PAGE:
Gay men become accomplices in these crimes against women. In order to keep his place within the circle, the gay man cannot disrupt the ritual.
In fact, if the gay man is not “out” to the group—if they do not know his sexual orientation—he may actually be concealing his identity to maintain his place. One typical reason for not disclosing his sexuality is that we do not want to be treated differently by other men. If any man were to speak up for women in one of these conversations, he would likely be labeled as queer. Therefore, a gay man who is “in the closet” is not likely to protest the conversation, while an out gay man, if he is being included in the conversation, has likely made himself a participant in the conversation in order to retain the acceptance of the group.
A metaphor for this behavior can be seen in the locker room. Just as men in the locker room are exposed via their nakedness, the conversations of men about women and their bodies exposes the veiled hostility and contempt for women that men seem to possess. Gay men do not fit into the paradigm of the locker room, as the men do not want to be exposed to the gaze of the gays just as much as they do not want women to walk in and see their naked bodies. Gay men play a similar role with regard to those conversation, because we do not fixate upon women as sex objects in the same fashion heterosexual men do. However, we can participate in both places if we behave as the dominant group does; in the locker room, we avert our eyes and do not look at other men, and in the conversation we ante up in the same fashion as the others do: by demeaning women ourselves or by never standing up for them as they are degraded.
Thus, this example depicts gay men as selling out our sisters in order to maintain a relationship with the privileged group. However, it is important to note that conversations about women’s bodies do not only occur with amongst groups of heterosexual men; gay men seem to continue the dialogue while on our own turf.
Rather than being abstracted or unconcerned with women and their bodies, gay men will often speak of women with outright contempt. Women may even be present for diatribes where gay men will make jokes about awful sexual experiences with women. We may say such things as “Sex with women is so disgusting that I turned gay” or “I just can’t stand the fishy smell of the vagina.” “I don’t trust anything that bleeds for three days and doesn’t die.” It’s particularly sad how quick and easy it is to recall hearing these statements—this demeaning form of speech clearly does not honor women as mothers, sisters, and allies, but only seems to cut them down in a bitter approximation of horizontal hostility.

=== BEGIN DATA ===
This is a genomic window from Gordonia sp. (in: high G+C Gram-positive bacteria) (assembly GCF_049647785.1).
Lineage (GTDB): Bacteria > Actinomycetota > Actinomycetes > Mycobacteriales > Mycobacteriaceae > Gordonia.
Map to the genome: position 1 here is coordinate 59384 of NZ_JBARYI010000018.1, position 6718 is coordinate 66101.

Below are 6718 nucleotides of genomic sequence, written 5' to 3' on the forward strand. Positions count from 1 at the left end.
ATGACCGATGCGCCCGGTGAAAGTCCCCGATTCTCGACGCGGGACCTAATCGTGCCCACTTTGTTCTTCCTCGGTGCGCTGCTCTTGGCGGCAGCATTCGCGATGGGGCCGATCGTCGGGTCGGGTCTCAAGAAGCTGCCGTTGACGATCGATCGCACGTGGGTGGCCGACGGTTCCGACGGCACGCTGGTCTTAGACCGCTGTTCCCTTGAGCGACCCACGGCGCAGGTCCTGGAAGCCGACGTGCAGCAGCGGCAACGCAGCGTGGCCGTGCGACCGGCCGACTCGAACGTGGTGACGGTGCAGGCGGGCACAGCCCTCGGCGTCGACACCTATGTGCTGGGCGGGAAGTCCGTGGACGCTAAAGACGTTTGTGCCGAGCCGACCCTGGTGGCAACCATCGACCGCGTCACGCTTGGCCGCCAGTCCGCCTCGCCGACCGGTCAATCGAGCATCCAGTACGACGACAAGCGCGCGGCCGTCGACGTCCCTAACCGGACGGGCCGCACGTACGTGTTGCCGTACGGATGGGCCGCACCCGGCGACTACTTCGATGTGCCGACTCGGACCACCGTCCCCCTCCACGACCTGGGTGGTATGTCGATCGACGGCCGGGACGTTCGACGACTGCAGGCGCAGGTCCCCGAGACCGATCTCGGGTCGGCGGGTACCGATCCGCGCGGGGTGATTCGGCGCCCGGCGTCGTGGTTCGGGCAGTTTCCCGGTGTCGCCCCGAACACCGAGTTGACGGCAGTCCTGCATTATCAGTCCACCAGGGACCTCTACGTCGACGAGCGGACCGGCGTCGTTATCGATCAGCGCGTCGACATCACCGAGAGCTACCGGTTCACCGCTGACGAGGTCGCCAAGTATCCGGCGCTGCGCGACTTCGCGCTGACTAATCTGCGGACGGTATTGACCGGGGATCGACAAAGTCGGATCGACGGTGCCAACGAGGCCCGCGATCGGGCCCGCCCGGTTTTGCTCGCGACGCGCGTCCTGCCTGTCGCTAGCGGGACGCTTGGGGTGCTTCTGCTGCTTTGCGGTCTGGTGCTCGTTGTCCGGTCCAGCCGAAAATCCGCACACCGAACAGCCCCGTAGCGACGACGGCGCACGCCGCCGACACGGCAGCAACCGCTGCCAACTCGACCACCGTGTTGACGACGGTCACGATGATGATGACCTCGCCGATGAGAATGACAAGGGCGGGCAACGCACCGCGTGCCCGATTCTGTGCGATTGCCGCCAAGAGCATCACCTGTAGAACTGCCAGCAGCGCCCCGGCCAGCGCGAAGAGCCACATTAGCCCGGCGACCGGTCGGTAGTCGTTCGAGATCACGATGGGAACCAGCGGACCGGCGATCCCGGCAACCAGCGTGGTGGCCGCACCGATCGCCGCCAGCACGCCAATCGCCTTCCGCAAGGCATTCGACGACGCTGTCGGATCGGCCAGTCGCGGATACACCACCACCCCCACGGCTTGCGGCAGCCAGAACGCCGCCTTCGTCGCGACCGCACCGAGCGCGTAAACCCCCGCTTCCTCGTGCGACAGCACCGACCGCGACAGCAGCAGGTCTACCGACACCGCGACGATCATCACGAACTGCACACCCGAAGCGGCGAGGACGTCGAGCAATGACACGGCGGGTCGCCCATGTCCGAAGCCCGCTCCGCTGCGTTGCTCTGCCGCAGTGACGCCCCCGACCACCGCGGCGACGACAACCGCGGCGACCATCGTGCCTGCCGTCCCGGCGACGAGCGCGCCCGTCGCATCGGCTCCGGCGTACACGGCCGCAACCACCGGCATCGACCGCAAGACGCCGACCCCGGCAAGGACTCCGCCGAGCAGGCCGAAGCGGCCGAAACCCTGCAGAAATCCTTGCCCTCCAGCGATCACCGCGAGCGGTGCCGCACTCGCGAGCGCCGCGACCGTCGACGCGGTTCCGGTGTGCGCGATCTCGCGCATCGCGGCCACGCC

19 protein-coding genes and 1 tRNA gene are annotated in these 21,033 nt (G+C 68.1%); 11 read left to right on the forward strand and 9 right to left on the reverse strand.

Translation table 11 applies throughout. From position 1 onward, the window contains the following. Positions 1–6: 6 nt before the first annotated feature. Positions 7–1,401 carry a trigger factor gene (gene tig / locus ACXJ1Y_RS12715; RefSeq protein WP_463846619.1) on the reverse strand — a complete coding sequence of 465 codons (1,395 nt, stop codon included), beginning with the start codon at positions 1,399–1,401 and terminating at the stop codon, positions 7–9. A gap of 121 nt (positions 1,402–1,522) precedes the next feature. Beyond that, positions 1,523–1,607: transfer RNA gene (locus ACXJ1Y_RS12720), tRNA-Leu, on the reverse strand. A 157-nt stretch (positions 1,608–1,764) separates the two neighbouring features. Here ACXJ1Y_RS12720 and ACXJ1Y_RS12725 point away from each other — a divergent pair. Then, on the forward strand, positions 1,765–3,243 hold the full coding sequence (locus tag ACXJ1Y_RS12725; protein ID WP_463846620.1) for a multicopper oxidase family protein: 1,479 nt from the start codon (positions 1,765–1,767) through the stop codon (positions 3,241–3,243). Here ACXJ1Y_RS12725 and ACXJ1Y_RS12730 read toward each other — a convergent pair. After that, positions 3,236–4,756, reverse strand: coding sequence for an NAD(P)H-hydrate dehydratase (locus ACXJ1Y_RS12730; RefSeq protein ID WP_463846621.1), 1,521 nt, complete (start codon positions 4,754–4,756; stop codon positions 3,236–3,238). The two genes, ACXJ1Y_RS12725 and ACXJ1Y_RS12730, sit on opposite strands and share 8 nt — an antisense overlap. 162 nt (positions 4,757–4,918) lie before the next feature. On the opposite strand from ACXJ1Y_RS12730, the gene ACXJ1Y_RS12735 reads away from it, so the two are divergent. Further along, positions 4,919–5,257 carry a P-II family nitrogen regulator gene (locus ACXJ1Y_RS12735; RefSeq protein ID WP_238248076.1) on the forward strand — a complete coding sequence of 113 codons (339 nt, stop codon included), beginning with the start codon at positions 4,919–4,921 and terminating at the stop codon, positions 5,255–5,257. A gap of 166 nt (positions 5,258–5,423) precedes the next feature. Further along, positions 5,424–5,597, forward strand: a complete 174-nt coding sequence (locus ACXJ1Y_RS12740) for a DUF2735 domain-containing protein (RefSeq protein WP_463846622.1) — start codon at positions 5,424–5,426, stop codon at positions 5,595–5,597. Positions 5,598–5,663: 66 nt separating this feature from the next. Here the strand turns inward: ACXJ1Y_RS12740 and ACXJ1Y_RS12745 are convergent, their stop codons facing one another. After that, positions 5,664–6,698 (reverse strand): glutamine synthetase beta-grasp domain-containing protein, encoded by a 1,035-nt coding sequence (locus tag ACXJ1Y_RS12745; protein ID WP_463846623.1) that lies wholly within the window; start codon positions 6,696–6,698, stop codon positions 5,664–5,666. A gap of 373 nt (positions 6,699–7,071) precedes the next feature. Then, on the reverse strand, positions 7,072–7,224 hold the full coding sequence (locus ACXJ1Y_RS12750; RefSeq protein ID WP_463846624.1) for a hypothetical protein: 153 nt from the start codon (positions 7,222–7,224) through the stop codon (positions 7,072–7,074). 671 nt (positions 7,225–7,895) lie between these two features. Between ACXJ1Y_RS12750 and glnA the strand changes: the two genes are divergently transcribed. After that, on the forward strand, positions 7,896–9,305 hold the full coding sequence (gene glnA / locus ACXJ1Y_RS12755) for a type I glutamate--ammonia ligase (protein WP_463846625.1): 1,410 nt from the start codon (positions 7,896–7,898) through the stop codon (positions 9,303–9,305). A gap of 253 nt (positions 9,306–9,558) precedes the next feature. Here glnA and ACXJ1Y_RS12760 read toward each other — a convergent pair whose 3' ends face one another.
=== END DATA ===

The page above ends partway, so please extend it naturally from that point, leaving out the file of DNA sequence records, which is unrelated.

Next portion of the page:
Furthermore, while gay male communities would seem to be a safe place to step outside of gender norms, these places are not as friendly as one would expect. Effeminate gay men, cross-dressers, drag queens, and trans folk are all ascribed lower status than gay men who more closely resemble the ideal for men in heterosexual society. Femininity is condemned, denied, and shunned by gay men. “If I wanted to have sex with a woman, I wouldn’t be gay.” The gay man cannot even acknowledge being attracted to femininity in a male. Even beauty standards amongst gay men idolize the same men that heterosexual men are supposed to strive to become and resemble (actually, this goes both ways: many of the models that heterosexual men look at are gay men who are groomed for the role).
Regardless, this contempt for femininity articulates a division between the dominant and the submissive in gay male culture. Gay culture will call a man a “top” if he is the penetrator, the inserter, or the dominator during sex. The dominated, penetrated man is called a “bottom.” Men will proudly declare themselves as tops, but most bottoms will say they are “versatile” (implying they will alternate or fluctuate between bottom and top) because society considers it demeaning to be penetrated by a man. These terms may as well identify one’s location on a social ladder. In a similar fashion, while the wealthy will identify themselves as rich on a scale of economic class, the poor do not typically like to place themselves at the lower end of that scale (and thus, everyone identifies with the “versatile” middle class).
In a more blunt turn of phrase, in a gay relationship, the bottom may be referred to as the top’s “bitch.”
This may be indicative that, just as Catherine MacKinnon describes about heterosexual sex, there is a strong component of domination and submission in gay sex (MacKinnon 324). Therefore, the act of gay sex itself may represent a new articulation of misogyny. A bottom who submits to gay sex becomes a “male woman,” dominated and held in contempt. The shame involved in identifying one’s self as a bottom indicates that there is a demeaning construct involved in that sexual role. A question that gay men are often faced with in our coming out processes is “do you want to be a woman?” The answer that is always put forth: No. Even in our sexual activities, gay men feel shamed if they do not deny charges of femininity.
These concerns with regard to femininity and womanhood amongst gay men can also be discussed with regard to cross-dressing and drag culture. How does all that I have stated above fit along with a group that puts male in women’s clothing and parades them around for all to see? Based on the drag shows, one would expect that these drag “queens” rule the gay world. However, such is not the case. In everyday life, drag queens must also pass as men, and their shows have an entirely different parallel to society at large.